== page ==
The Aztec\’s engine was a 5-cylinder Audi unit – turbo-charged and transversely mounted. Transmission was Quattro 4-wheel drive. A dual-canopy body allowed easy access to the bay. The Aztec was unveiled in \’88 – at the Turin Motor Show. Among the enraptured onlookers were the aforementioned suits. They were sure there might be a market for the car back in Japan. With the rights to the Aztec safely in their pockets, they set about putting it into production. 50 replicas of the prototype were due to be built – though less than half that number would roll off the line. The bodies were made in Italy. They were then shipped to Germany. There, they were entrusted to engine tuners Mayer MTM – who installed the Audi powerplants. Finally, they arrived in Japan. When transportation costs had been factored in, the Aztec retailed at the yen equivalent of $225,000. That was a lot of money. Each car, though, came with an added extra. Giorgetto Giugiaro signed every Italdesign Aztec personally. He was indeed proud of his outré creation!

BMW K1

BMW K1 1980s German motorcycle

Back in the day, BMW bikes were borderline staid. That all changed with the K1. Design-led flair and panache were dripping off it. The K1 looked the absolute business – and BMW did plenty of it, as a result!

In engineering terms, the K1 was straight out of the top drawer. That said, BMW know no other way! Suspension was set up per the Paralever system – specially formulated for shaft-drive power trains. The K-series engine featured four horizontally-opposed cylinders – the flat layout having been a BMW trademark since the year dot. This time around, though, it was fuel-injected. Cue 100bhp. And a top speed of 145mph.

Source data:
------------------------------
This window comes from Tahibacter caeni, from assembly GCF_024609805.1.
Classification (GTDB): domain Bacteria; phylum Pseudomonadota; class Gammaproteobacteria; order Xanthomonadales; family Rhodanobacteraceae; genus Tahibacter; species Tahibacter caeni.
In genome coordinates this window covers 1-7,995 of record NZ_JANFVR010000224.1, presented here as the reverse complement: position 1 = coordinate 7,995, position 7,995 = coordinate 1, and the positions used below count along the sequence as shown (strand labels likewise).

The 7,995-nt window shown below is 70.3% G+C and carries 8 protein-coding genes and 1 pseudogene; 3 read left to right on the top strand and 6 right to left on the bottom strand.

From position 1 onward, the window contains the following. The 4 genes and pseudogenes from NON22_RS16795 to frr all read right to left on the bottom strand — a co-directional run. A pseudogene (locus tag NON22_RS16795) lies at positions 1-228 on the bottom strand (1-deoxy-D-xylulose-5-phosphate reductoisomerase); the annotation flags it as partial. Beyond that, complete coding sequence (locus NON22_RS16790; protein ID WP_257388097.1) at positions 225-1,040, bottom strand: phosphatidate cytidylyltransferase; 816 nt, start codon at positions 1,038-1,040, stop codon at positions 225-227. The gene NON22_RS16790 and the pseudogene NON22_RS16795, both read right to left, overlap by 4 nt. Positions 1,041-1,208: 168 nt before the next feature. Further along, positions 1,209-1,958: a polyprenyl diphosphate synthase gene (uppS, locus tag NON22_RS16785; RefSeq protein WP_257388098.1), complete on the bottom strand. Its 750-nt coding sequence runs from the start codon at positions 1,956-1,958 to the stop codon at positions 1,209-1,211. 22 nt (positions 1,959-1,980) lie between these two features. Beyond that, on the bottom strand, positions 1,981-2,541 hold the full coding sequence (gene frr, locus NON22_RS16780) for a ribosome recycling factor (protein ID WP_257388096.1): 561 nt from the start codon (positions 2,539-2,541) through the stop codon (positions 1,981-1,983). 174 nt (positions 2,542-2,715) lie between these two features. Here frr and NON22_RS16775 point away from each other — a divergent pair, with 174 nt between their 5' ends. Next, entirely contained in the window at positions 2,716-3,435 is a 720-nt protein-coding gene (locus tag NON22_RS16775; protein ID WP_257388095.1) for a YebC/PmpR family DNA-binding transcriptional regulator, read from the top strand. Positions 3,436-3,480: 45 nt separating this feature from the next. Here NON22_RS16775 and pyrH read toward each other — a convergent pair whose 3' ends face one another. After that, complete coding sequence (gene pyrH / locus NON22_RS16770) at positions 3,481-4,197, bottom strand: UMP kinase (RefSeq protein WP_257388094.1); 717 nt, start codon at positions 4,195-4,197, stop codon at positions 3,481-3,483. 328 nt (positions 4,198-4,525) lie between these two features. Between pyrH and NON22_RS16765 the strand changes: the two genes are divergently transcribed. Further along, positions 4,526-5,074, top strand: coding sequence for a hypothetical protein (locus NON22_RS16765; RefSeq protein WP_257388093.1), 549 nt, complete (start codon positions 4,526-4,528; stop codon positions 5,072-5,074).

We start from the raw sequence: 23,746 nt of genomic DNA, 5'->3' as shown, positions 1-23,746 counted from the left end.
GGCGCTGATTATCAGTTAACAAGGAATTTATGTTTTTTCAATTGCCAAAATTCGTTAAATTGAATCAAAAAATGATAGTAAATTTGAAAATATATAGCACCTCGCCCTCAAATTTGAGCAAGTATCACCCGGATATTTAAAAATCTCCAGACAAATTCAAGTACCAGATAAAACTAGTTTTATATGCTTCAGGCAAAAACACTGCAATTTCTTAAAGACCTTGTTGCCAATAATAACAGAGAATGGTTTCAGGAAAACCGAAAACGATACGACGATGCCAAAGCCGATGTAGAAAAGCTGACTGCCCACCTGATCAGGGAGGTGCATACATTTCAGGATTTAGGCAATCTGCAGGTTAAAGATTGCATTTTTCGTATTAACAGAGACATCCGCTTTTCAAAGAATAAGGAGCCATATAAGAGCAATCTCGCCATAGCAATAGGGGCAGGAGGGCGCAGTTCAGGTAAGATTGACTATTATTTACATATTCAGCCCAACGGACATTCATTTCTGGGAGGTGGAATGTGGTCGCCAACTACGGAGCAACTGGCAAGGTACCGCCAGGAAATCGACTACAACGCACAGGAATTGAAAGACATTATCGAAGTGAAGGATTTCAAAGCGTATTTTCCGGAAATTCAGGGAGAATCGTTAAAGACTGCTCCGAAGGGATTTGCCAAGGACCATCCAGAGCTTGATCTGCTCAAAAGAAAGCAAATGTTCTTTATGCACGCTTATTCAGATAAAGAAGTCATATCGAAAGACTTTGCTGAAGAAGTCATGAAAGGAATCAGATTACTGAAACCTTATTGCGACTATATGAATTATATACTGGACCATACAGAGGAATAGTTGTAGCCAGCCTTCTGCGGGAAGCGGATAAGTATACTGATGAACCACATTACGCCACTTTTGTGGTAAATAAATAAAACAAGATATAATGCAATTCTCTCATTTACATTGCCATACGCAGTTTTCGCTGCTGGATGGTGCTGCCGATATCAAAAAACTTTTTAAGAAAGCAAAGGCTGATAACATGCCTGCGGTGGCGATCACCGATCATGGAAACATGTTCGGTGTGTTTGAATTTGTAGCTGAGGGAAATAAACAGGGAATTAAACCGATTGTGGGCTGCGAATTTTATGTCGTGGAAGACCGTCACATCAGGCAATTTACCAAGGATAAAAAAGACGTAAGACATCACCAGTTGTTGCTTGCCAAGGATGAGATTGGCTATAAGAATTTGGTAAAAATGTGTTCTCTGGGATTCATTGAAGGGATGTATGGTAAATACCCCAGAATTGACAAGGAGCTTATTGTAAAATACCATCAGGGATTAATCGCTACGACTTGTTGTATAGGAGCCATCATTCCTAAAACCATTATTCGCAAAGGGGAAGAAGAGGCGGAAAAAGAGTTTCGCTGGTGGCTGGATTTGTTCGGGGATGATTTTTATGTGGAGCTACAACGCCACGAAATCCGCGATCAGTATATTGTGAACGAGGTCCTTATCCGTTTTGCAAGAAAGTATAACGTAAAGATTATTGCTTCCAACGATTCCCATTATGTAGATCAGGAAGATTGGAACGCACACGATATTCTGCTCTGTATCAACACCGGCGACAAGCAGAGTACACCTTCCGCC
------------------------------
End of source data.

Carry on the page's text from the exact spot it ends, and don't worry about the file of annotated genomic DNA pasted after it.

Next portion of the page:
The K1 was stylistically stunning. Paint and bodywork blended into a cool mélange. \’Cool\’ was not a word which had been over-associated with BMW, in the past … at least, not so far as motorcycles were concerned. The K1, though, was a visual harbinger of \’Beemers\’ to come. Indeed, BMW would go on to produce some of the best-looking bikes on the planet. And, of course, it went without saying, they also exuded a touch of Teutonic class!

Renault Etoile Filante

Renault Etoile Filante classic land speed record car

You might not think there would be much to connect the Renault Dauphine runabout – and a land speed record car! The Renault Etoile Filante\’s LSR attempt, however, was, in part, to publicise the new roadster. To that end, Renault recruited race car designer Albert Lory. He was tasked with taking the Etoile Filante from project to projectile. Into his design, Lory duly incorporated a space-frame chassis, plastic bodywork, massive disc brakes and torsion bar suspension.

Power for the Etoile Filante\’s record attempt came courtesy of Turboméca. The French aero-engine manufacturer supplied the car\’s gas turbine motor. The device was dubbed the Turmo 1. It was a thirsty piece of kit. Three fuel tanks were required to supply it! One of them – fabricated from synthetic rubber – was in the car\’s nose. Placed fractionally fore of the cockpit, it would not have pleased \’Health & Safety\’ much! The plucky pilot was Jean Hebert. He drove the Etoile Filante to 191.2mph. That was sufficient to topple Rover\’s turbine-powered tally. A new record had been set!